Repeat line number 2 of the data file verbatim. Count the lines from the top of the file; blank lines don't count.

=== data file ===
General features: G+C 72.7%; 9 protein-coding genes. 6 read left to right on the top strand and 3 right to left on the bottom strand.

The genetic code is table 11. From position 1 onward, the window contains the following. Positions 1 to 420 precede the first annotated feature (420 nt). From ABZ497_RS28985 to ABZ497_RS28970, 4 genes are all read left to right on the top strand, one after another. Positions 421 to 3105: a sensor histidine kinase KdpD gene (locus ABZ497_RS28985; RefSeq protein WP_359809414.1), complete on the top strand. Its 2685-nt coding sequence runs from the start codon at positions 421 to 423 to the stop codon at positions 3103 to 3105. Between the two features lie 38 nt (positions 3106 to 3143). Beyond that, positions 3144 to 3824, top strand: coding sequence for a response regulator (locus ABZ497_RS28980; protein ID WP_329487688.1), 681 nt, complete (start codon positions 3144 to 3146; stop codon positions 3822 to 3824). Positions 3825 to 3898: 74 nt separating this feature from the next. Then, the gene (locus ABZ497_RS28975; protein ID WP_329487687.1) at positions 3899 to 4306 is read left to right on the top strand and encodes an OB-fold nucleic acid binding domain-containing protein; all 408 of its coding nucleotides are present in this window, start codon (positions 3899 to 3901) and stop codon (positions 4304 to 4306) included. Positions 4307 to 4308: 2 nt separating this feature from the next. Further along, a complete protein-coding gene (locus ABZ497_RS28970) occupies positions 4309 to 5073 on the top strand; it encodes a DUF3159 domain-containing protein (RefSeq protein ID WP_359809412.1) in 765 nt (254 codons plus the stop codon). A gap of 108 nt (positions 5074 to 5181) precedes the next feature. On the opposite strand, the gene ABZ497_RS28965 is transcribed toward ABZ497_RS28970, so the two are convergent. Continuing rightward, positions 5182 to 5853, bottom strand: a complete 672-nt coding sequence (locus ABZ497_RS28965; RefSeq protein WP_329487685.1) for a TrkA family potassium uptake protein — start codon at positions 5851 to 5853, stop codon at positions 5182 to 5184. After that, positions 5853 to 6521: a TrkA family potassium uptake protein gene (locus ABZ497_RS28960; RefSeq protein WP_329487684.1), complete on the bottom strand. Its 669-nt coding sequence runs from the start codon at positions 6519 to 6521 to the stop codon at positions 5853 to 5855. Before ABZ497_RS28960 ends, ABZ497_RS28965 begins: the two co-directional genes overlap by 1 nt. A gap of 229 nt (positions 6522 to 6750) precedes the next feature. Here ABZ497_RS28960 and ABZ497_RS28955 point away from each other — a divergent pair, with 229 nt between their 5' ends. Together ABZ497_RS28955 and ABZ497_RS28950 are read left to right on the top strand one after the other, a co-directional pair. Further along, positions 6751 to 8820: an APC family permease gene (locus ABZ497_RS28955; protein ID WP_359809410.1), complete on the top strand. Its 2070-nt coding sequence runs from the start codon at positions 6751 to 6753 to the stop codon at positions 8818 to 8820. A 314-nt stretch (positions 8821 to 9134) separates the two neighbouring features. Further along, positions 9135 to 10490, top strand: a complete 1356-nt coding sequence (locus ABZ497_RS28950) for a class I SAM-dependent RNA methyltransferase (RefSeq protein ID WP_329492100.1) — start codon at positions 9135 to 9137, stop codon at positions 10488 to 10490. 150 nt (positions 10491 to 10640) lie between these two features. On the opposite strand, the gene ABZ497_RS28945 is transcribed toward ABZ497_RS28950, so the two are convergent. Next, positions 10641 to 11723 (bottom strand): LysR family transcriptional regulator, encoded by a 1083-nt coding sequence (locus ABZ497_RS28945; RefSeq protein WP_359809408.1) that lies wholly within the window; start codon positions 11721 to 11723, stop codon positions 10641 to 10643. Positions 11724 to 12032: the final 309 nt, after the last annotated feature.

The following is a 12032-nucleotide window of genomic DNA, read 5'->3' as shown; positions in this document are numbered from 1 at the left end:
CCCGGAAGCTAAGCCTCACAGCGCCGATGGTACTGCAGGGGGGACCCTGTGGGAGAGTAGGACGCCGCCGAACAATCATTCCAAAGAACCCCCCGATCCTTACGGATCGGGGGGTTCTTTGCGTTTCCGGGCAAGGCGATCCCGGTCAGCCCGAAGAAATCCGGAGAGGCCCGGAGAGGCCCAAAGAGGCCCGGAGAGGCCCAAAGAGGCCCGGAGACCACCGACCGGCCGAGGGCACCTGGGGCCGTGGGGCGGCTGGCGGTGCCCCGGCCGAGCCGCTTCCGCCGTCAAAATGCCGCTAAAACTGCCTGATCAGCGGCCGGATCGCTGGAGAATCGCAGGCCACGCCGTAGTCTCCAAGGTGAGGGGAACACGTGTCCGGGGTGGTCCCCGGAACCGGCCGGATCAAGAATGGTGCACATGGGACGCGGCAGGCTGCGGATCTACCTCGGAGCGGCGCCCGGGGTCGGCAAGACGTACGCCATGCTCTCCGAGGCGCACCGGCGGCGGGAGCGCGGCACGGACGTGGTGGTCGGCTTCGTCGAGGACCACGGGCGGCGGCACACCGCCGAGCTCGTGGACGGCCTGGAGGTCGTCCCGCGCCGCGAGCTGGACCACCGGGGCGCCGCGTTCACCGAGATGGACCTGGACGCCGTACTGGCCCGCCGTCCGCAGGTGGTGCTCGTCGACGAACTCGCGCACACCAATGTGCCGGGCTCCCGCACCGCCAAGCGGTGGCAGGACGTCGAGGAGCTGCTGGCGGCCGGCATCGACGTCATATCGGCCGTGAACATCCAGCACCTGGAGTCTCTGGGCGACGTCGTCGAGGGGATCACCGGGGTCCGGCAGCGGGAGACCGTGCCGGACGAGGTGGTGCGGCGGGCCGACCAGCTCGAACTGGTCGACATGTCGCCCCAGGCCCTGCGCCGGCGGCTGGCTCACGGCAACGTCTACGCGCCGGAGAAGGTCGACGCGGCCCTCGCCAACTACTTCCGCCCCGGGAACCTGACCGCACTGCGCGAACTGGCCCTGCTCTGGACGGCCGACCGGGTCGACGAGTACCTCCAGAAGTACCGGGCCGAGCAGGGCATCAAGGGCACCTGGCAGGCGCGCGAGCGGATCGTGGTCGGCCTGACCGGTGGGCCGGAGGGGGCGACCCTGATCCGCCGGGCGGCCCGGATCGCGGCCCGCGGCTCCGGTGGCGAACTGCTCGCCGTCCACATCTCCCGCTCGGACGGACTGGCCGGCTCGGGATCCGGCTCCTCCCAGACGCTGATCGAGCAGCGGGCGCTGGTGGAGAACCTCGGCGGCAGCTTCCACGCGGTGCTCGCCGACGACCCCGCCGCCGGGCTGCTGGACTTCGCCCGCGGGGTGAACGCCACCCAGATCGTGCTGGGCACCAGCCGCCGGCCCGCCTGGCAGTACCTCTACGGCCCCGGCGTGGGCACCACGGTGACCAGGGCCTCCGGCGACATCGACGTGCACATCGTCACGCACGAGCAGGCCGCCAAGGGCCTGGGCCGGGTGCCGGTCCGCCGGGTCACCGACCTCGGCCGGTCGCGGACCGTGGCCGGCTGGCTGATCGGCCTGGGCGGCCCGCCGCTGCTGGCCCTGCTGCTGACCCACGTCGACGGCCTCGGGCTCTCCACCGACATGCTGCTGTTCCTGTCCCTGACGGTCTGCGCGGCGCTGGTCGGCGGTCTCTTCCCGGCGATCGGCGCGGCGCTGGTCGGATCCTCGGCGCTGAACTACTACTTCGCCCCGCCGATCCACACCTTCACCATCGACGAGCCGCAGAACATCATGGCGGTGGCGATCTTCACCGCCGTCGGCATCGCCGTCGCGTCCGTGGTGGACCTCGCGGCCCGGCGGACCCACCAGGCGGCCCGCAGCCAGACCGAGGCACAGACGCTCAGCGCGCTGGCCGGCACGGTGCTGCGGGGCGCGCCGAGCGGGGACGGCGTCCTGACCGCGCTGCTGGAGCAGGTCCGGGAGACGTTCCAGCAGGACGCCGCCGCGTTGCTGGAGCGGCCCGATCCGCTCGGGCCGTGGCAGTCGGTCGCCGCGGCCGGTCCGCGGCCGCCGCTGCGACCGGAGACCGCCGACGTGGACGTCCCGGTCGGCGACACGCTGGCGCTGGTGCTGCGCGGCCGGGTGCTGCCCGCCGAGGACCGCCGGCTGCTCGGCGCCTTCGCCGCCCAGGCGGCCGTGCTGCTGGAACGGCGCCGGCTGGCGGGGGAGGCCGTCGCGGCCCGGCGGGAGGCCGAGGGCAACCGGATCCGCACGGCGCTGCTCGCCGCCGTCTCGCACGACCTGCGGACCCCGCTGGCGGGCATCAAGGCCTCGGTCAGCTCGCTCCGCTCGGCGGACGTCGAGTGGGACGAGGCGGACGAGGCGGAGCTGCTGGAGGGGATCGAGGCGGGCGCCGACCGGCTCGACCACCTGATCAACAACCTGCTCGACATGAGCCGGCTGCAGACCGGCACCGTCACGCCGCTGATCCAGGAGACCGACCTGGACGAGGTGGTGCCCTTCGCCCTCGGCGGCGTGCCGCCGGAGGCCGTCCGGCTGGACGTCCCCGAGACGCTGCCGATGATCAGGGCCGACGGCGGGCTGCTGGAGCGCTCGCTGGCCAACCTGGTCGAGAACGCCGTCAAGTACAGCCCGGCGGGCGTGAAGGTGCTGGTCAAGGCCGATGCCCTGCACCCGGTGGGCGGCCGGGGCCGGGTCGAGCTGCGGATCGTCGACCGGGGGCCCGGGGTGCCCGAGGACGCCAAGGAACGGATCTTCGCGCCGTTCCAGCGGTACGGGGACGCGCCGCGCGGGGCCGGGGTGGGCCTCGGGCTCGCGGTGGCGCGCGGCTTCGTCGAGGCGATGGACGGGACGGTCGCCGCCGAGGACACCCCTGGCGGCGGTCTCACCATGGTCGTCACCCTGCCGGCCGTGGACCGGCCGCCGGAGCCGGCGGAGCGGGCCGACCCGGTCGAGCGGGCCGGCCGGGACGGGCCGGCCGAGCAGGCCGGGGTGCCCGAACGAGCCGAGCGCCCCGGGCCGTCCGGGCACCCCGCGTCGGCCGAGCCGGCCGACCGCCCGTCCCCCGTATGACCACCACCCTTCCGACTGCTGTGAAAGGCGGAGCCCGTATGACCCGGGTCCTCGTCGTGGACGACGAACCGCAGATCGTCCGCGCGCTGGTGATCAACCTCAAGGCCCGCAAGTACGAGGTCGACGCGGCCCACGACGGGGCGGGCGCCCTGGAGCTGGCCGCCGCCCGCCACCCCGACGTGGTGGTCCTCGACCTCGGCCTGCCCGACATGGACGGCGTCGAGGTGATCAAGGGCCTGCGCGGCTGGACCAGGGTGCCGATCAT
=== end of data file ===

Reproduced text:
The genetic code is table 11. From position 1 onward, the window contains the following. Positions 1 to 420 precede the first annotated feature (420 nt). From ABZ497_RS28985 to ABZ497_RS28970, 4 genes are all read left to right on the top strand, one after another. Positions 421 to 3105: a sensor histidine kinase KdpD gene (locus ABZ497_RS28985; RefSeq protein WP_359809414.1), complete on the top strand. Its 2685-nt coding sequence runs from the start codon at positions 421 to 423 to the stop codon at positions 3103 to 3105. Between the two features lie 38 nt (positions 3106 to 3143). Beyond that, positions 3144 to 3824, top strand: coding sequence for a response regulator (locus ABZ497_RS28980; protein ID WP_329487688.1), 681 nt, complete (start codon positions 3144 to 3146; stop codon positions 3822 to 3824). Positions 3825 to 3898: 74 nt separating this feature from the next. Then, the gene (locus ABZ497_RS28975; protein ID WP_329487687.1) at positions 3899 to 4306 is read left to right on the top strand and encodes an OB-fold nucleic acid binding domain-containing protein; all 408 of its coding nucleotides are present in this window, start codon (positions 3899 to 3901) and stop codon (positions 4304 to 4306) included. Positions 4307 to 4308: 2 nt separating this feature from the next. Further along, a complete protein-coding gene (locus ABZ497_RS28970) occupies positions 4309 to 5073 on the top strand; it encodes a DUF3159 domain-containing protein (RefSeq protein ID WP_359809412.1) in 765 nt (254 codons plus the stop codon). A gap of 108 nt (positions 5074 to 5181) precedes the next feature. On the opposite strand, the gene ABZ497_RS28965 is transcribed toward ABZ497_RS28970, so the two are convergent. Continuing rightward, positions 5182 to 5853, bottom strand: a complete 672-nt coding sequence (locus ABZ497_RS28965; RefSeq protein WP_329487685.1) for a TrkA family potassium uptake protein — start codon at positions 5851 to 5853, stop codon at positions 5182 to 5184. After that, positions 5853 to 6521: a TrkA family potassium uptake protein gene (locus ABZ497_RS28960; RefSeq protein WP_329487684.1), complete on the bottom strand. Its 669-nt coding sequence runs from the start codon at positions 6519 to 6521 to the stop codon at positions 5853 to 5855. Before ABZ497_RS28960 ends, ABZ497_RS28965 begins: the two co-directional genes overlap by 1 nt. A gap of 229 nt (positions 6522 to 6750) precedes the next feature. Here ABZ497_RS28960 and ABZ497_RS28955 point away from each other — a divergent pair, with 229 nt between their 5' ends. Together ABZ497_RS28955 and ABZ497_RS28950 are read left to right on the top strand one after the other, a co-directional pair. Further along, positions 6751 to 8820: an APC family permease gene (locus ABZ497_RS28955; protein ID WP_359809410.1), complete on the top strand. Its 2070-nt coding sequence runs from the start codon at positions 6751 to 6753 to the stop codon at positions 8818 to 8820. A 314-nt stretch (positions 8821 to 9134) separates the two neighbouring features. Further along, positions 9135 to 10490, top strand: a complete 1356-nt coding sequence (locus ABZ497_RS28950) for a class I SAM-dependent RNA methyltransferase (RefSeq protein ID WP_329492100.1) — start codon at positions 9135 to 9137, stop codon at positions 10488 to 10490. 150 nt (positions 10491 to 10640) lie between these two features. On the opposite strand, the gene ABZ497_RS28945 is transcribed toward ABZ497_RS28950, so the two are convergent. Next, positions 10641 to 11723 (bottom strand): LysR family transcriptional regulator, encoded by a 1083-nt coding sequence (locus ABZ497_RS28945; RefSeq protein WP_359809408.1) that lies wholly within the window; start codon positions 11721 to 11723, stop codon positions 10641 to 10643. Positions 11724 to 12032: the final 309 nt, after the last annotated feature.